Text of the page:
ABOUT THE SEMINAR
It will be argued that the country’s political turmoil since 2006 is essentially the crisis of royal democracy triggered by the challenge from electoral democracy and the looming end of the Bhumibol era. The prospect of royal democracy and the possibility of praetoriansim will also be discussed.
ABOUT THE SPEAKER
Thongchai Winichakul is Professor of History at University of Wisconsin-Madison. His first book, Siam Mapped (1994) was awarded the Harry J Benda Prize from the Association for Asian Studies (AAS) in 1995, and the Grand Prize from the Asian Affairs Research Council (Japan) in 2004. He was a recipient of the John Simon Guggenheim Award in 1994 and elected to the American Academy of Arts and Sciences in 2003. He was a former President of the AAS in 2013/14. His research interests are in the intellectual foundation of modern Siam (1880s-1930s) including nationalism, modern geography and cartography, and historical knowledge. He also publishes articles and books of political and social commentaries in Thai. As Visiting Senior Fellow at ISEAS – Yusof Ishak Institute, he worked on the concept of ‘royal democracy’ in Thailand.
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Seminar: The Perils of Power: Thailand’s Anti-Democratic Elites and the Challenge of Replacing Dictatorship with a Constitutional Regime
THAILAND STUDIES PROGRAMME
ABOUT THE SEMINAR
Despite repeating his reluctance to remain in power, General Prayuth Chan-ocha, Thailand’s Prime Minister and National Council for Peace and Order (NCPO) junta, appears to be in no hurry to leave office. The rejection of the draft constitution by the junta-appointed National Reform Council in early September has effectively delayed the next general election until mid-2017 at the earliest. This was possibly due to the junta’s realization that the charter would likely to fail to win approval in a referendum, as Thailand’s two major political parties had made clear their objections to its contents. The junta will now need time to arrange for the formulation of a new constitution.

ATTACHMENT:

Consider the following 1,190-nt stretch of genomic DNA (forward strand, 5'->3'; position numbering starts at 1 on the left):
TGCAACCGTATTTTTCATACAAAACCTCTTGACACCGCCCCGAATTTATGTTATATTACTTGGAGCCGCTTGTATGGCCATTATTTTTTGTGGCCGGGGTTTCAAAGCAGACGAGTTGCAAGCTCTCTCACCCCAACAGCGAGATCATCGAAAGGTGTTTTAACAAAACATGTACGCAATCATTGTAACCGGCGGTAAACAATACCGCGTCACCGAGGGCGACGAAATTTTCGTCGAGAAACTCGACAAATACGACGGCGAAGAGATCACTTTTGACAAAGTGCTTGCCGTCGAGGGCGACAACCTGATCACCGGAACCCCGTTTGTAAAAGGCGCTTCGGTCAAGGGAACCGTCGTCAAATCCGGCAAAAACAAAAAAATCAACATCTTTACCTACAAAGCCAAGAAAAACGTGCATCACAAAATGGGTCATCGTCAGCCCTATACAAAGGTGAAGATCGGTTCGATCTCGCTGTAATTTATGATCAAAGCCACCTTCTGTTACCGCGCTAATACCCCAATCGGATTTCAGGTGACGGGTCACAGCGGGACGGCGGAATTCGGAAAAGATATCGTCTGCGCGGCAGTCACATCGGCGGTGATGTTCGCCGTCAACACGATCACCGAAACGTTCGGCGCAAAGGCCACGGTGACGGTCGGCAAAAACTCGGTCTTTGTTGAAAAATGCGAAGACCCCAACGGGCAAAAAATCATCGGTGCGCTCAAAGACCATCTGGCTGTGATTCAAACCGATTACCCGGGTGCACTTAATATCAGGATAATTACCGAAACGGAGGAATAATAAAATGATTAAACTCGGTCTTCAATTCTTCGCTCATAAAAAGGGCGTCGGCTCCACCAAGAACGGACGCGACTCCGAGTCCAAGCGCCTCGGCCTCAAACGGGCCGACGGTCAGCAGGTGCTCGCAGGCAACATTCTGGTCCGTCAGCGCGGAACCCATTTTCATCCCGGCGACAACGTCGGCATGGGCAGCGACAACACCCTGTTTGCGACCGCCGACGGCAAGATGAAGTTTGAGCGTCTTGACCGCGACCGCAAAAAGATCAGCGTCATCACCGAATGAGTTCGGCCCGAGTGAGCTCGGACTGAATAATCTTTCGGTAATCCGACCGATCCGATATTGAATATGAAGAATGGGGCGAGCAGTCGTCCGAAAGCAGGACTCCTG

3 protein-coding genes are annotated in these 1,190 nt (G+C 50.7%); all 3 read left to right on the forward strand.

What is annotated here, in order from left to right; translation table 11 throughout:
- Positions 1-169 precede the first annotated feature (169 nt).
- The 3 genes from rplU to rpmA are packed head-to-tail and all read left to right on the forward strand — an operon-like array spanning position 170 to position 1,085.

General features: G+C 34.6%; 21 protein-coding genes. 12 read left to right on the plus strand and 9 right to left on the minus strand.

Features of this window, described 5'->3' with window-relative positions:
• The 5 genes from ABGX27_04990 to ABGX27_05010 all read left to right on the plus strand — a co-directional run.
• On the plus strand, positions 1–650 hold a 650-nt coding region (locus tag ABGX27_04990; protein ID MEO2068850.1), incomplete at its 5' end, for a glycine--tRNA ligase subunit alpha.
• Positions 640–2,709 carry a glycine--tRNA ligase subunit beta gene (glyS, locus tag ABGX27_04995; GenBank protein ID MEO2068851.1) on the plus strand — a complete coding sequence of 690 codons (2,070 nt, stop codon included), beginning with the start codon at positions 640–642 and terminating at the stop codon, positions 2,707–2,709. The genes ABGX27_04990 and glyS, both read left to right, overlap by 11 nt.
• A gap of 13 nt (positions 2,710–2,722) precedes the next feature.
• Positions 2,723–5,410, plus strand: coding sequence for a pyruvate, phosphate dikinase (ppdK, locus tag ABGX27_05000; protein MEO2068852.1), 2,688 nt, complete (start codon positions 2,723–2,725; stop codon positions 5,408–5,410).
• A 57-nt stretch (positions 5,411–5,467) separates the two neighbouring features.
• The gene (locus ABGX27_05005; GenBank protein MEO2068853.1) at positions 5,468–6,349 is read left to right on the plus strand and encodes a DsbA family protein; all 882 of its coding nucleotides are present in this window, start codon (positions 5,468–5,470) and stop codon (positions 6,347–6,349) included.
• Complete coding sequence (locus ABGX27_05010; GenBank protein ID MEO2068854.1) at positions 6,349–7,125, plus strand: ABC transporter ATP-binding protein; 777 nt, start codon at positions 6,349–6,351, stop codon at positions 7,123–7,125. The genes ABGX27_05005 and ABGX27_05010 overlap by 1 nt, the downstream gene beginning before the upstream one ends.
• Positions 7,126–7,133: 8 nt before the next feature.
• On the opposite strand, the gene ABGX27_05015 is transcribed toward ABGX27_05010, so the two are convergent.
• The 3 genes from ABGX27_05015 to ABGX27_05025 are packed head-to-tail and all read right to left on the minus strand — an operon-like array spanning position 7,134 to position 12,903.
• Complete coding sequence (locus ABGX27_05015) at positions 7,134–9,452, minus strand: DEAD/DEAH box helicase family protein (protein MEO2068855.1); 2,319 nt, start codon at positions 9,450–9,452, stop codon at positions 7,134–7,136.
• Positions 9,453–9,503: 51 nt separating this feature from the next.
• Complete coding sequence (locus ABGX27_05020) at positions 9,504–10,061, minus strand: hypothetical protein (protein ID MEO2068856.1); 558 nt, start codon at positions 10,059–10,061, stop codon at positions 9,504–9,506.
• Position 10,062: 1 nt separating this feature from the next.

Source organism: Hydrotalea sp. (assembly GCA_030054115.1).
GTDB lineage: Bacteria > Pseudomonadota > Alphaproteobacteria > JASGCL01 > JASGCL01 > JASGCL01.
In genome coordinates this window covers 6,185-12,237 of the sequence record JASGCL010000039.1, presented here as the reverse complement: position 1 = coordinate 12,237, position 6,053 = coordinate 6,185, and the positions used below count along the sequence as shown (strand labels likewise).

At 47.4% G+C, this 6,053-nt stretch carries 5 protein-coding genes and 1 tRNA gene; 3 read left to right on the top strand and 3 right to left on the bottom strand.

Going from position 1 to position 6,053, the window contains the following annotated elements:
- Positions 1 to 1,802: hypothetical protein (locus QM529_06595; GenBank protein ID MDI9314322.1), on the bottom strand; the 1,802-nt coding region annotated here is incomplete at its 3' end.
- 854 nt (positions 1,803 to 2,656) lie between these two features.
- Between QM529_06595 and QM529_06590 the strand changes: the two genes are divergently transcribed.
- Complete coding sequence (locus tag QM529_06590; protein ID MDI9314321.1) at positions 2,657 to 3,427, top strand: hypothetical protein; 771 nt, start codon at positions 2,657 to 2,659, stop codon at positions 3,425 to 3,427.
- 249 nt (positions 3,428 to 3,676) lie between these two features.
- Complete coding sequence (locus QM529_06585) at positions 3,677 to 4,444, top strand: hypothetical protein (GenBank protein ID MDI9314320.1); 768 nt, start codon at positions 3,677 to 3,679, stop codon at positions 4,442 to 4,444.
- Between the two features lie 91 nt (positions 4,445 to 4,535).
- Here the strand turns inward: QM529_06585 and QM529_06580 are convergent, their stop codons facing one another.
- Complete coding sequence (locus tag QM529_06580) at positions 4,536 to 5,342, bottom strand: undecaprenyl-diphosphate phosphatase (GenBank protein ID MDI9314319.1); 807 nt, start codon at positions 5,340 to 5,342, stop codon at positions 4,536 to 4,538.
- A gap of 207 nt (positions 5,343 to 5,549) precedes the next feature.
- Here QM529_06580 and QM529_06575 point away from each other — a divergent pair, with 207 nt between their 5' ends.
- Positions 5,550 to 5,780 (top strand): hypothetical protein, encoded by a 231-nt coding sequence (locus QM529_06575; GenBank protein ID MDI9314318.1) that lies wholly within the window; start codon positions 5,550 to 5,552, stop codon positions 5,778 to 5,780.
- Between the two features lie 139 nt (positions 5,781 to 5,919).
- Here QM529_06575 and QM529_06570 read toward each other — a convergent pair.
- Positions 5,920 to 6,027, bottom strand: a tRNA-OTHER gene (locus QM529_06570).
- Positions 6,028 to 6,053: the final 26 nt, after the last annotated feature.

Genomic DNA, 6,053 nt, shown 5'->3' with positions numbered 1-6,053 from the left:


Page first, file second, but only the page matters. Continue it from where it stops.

In the meantime, the junta has revived suppressive measures against its critics. Public discontent with the NCPO, however, continues to grow because basic human rights are curbed and the economy hasfailed to improve. Adding to these factors is the Thai authorities’ handling of the Bangkok shrine bomb blast in August, which has further eroded Thailand’s international credibility. The national police chief finally admitted that the blast was linked to the Thai government’s forced deportation of Uighurs to China. Thais have thus begun to realize that the military government’s poor handling of diplomatic and security matters has put Thailand at risk from transnational terrorism.
This seminar will argue that the prolongation of the NCPO’s time in office has, together with growing public discontent, become a challenge to the junta rather than an opportunity for it to consolidate the power. For the junta and the old establishment, making the successful transition from a junta regime to one founded on a constitution that will allow elite domination of a majoritarian electoral system with a degree of legitimacy appears to be increasingly difficult.
ABOUT THE SPEAKER